Gender as a factor in an environmental assessment of the consumption of animal and plant-based foods in Germany

  • Toni MeierEmail author
  • Olaf Christen



Due to their production intensity, different foods of animal or plant origin play a crucial role in the assessment of the environmental impacts of human nutrition and diets. Based on a representative nutrition survey in Germany from the year 2006, a life cycle assessment (LCA) was conducted to quantify nutrition-related emissions of animal and plant-based foods (excluding beverages), with a special focus on the socio-demographic factor gender.

Materials and methods

For the study, representative data sets concerning German food production and consumption were used. These were complemented by the Danish LCA Food database and other LCA data to analyse the impact of food imports. As regards environmental impact assessment, global warming potential (GWP) was assessed, which included emissions from direct land use change and land use (dLUC, LU), along with three inventory indicators (ammonia emissions, land use, blue water use). The following food groups were analysed from cradle-to-store and their impacts were evaluated and compared with each other: animal-based foods (meat products, milk products, egg products and fish products), plant-based foods (grain products, vegetables, fruits, potato products, margarine/oils, sugar/sweets). The reference year in the study is the year 2006.

Results and discussion

For all indicators, the results show strong variation between the genders. Even if the physiologically different consumption patterns among men and women are adjusted on a weight basis, men show a higher impact in terms of GWP (CO2 eq. +25%), ammonia emissions (+30%) and land use (+24%). In contrast, women demonstrate a higher water demand (+11%). These differences are primarily caused by a higher share of meat and meat products in the usual diet of men (+28%) as well as of fruit and vegetables in the diet of women (+40%). If men were to shift qualitatively to the usual diet of women, then 14.8 Mt CO2 eq. and 60.1 kt ammonia emissions could be saved annually. Within the system boundaries of our study, this would translate into a reduction of 12% of CO2 eq. and 14% of ammonia emissions. With regard to land use, this equals an area of 15,613 km2 year−1 (−11%), whereas the total blue water demand would be increased by 94 Mm3 year−1 (+7%). Limitations within this study are caused by the system boundaries cradle-to-store and are also due to the restricted set of environmental indicators which were analysed. Nonetheless, our results for GWP and land use are in keeping with previous studies. The results concerning ammonia and blue water use are limited when compared with other study results.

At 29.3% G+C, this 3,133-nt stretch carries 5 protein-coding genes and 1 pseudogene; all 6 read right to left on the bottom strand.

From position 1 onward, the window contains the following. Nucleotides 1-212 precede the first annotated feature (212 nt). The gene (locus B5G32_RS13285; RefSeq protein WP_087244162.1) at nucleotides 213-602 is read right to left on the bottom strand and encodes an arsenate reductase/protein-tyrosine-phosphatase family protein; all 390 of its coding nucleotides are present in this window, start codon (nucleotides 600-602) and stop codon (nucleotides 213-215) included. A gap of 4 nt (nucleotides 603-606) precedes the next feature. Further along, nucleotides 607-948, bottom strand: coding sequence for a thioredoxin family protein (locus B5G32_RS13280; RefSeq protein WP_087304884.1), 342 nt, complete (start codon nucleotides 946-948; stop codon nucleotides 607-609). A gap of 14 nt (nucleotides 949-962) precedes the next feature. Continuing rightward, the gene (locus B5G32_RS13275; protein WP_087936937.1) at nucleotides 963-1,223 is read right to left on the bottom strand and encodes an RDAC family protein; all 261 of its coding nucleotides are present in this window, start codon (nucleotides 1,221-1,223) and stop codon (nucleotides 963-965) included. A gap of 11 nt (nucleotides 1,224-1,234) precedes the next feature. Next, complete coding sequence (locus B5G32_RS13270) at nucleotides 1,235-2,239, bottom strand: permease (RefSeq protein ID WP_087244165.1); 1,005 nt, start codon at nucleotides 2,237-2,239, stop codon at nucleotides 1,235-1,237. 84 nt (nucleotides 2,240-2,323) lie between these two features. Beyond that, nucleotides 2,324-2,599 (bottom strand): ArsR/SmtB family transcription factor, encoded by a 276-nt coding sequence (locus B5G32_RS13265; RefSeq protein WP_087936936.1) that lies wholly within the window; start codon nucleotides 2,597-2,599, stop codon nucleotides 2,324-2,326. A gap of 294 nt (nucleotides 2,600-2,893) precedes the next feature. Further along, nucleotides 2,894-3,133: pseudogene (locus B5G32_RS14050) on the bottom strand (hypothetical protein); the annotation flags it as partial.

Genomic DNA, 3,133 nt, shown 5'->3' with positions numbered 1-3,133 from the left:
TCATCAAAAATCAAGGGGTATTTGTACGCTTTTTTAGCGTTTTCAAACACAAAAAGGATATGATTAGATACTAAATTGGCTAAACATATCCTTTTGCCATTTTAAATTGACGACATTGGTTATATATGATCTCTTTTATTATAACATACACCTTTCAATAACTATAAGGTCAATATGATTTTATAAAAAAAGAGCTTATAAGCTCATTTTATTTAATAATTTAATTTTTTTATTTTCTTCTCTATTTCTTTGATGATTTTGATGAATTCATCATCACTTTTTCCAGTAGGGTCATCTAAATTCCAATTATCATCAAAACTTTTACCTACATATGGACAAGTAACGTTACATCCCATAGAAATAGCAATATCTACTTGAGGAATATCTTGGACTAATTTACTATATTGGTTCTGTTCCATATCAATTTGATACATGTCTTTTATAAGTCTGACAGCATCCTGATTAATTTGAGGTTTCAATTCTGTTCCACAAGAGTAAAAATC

The study shows that within one society distinct diet profiles with markedly different environmental impacts are already established. Taking cultural and physiological considerations among the genders into account, these differences could be seen as offering potential opportunities to strengthen sustainable diet profiles. Further research should also consider health impact assessments to ensure that alterations in diet profiles due to environmental constraints do not lead to disadvantageous public health effects. Particular attention should be paid here to potentially undernourished subgroups (such as the elderly, sick people, pregnant women).


Agri-food sector Diet profiles Diet shift Direct land use change/land use (dLUC/LU) Hybrid-LCA Input–output analysis National Nutrition Survey II Nutrition patterns 



We thank the German Environmental Foundation (Deutsche Bundesstiftung Umwelt) and the Max-Rubner Institute for supporting this research.


  1. BLE (2009) Anlandungen, Einfuhr und Konsum von Fisch nach Fischarten 2006. Bundesanstalt für Landwirtschaft und Ernährung, BonnGoogle Scholar
  2. BLE (2010) Marktordnungswaren-Meldeverordnung der Milchwirtschaft. Bundesanstalt für Landwirtschaft und Ernährung, BonnGoogle Scholar
  3. BMELV (2009) Statistisches Jahrbuch über Ernährung, Landwirtschaft und Forsten in der Bundesrepublik Deutschland. 53. Jahrgang, Bundesministerium für Ernährung, Landwirtschaft und Verbraucherschutz, Bonn/BerlinGoogle Scholar
  4. Boulay A-M, Bouchard C, Bulle C, Deschênes L, Margni M (2011) Categorizing water for LCA inventory. Int J Life Cycle Assess 16(7):639–651CrossRefGoogle Scholar